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Re: Dynamic loading progress

From: Stephen J. Turnbull
Subject: Re: Dynamic loading progress
Date: Mon, 14 Sep 2015 16:27:22 +0900

Daniel Colascione writes:
 > On 09/13/2015 08:43 PM, Stephen J. Turnbull wrote:
 > > Daniel Colascione writes:
 > >  > On 09/13/2015 01:31 PM, Stefan Monnier wrote:
 > > 
 > >  > >> It's not possible to skip frames in module code using longjmp, so
 > >  > > 
 > >  > > Why not?
 > >  > 
 > >  > Because most C code isn't expecting to be unwound. Forcing non-local
 > >  > flow control on module code is completely unacceptable.
 > > 
 > > "Completely unacceptable" is nonsense.  Module code needs to be
 > > written the same way any other Emacs code is written, using various
 > > unwind-protect constructs.
 > Why? There is no positive reason to make Emacs module code resemble
 > Emacs core code.

Er, because it *is* Emacs code?  If a function in a module simply
wraps a library call, then you need to use that library's facilities
to handle problems.  But if it manipulates any Emacs data using Emacs
APIs, you'll use Emacs facilities to handle all that ugly stuff like
GC and Fsignal.

 > In fact, there's a strong reason to make Emacs module code more
 > conventional, because it'll improve the accessibility of the API,
 > which in turn will increase the quantity and quality of Emacs
 > modules.

I think that's wishful thinking.  In my experience with the XEmacs
module code, what basically happens most of the time is that you write
some Lisp to beat the data into the right structure, then you write a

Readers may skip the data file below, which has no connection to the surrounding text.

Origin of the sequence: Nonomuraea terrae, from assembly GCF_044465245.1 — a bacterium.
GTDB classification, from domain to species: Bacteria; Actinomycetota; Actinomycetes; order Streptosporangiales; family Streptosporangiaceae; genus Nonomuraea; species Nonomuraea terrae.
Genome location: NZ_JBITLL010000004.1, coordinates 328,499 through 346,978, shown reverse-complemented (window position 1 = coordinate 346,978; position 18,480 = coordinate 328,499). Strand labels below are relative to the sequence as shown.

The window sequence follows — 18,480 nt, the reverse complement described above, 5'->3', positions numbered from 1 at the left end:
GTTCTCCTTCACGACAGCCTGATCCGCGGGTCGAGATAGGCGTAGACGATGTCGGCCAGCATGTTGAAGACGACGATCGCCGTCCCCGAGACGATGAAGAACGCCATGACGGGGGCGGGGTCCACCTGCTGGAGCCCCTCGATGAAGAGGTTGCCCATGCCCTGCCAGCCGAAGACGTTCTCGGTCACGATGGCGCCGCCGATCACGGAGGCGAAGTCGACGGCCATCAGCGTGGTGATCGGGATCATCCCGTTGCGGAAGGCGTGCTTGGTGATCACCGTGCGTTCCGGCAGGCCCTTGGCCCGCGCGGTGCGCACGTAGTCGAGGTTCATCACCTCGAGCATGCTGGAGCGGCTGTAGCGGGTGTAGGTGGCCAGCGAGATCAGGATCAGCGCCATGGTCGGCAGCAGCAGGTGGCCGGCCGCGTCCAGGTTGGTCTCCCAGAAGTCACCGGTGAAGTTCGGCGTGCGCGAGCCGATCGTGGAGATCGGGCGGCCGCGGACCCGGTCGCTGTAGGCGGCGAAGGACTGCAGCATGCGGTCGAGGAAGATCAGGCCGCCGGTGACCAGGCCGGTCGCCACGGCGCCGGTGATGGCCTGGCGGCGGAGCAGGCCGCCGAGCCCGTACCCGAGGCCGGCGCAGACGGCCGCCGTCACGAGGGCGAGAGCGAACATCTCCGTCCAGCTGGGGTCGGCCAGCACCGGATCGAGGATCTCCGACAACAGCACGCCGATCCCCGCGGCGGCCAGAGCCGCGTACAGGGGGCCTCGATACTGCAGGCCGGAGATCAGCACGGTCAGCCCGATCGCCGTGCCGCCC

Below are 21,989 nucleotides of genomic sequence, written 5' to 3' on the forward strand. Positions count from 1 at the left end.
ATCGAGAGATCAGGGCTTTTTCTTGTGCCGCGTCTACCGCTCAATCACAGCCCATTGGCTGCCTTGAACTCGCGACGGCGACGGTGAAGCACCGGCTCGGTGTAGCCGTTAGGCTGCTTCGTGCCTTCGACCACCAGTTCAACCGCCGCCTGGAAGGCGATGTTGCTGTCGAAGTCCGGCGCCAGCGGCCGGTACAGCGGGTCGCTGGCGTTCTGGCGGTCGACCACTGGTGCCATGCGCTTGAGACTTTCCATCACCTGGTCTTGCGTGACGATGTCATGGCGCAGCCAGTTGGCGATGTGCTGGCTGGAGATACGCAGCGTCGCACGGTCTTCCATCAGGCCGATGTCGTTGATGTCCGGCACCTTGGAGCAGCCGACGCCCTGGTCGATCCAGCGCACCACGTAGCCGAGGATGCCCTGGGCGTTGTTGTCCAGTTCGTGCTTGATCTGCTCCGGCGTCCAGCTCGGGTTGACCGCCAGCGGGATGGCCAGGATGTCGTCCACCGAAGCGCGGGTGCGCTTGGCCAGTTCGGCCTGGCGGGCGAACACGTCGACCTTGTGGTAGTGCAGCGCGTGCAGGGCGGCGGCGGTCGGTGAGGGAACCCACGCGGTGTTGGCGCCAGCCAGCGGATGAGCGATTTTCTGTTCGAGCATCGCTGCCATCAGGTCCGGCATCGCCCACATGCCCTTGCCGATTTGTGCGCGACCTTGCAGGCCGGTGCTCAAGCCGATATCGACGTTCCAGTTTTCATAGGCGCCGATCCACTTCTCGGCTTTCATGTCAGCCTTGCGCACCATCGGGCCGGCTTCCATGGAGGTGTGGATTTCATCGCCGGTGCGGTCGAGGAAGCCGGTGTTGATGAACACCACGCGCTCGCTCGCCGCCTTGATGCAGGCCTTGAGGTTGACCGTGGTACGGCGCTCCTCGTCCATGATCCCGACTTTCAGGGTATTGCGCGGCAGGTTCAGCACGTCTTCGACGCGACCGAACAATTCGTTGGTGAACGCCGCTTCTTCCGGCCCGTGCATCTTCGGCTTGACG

little bit of C to marshal Lisp primitive types into the underlying
library's format, then you call the library API, and marshal the
return into Lisp data types.  Often it's more convenient to call the
Lisp APIs from C than to return to Lisp and do it there, but it's
equivalent.  Sure, there's a lot of boring boilerplate, but it ain't
rocket science by that very token.

In the relatively rare case that you have a way of passing a callback
into Lisp to the library, you either program very defensively in the
Lisp, or just wrap the whole thing in a condition-case (such as
ignore-errors) before passing it to the library.

 > The Emacs core code has a lot of baggage. It's not practical to
 > clean it up today, but the module system is a greenfield
 > project. There is no reason to burden it the same way.

AFAICS, no, it's not a greenfield project.  It's a second story on the
same foundations.  You're welcome to prove otherwise, but I don't have
a clue how you propose to do it (without disallowing callbacks into
Lisp entirely, and I don't see how you can enforce that without some
very pervasive nannying code).

 > Can you name an extension system for any other program that
 > longjmps out of its public API functions?

No, not with any confidence.  XEmacs is the only program whose
internal implementation of nonlocal exit I know well.  But I would
guess that if the language implements nonlocal exits, then any
callback that can be an arbitrary function in the language can

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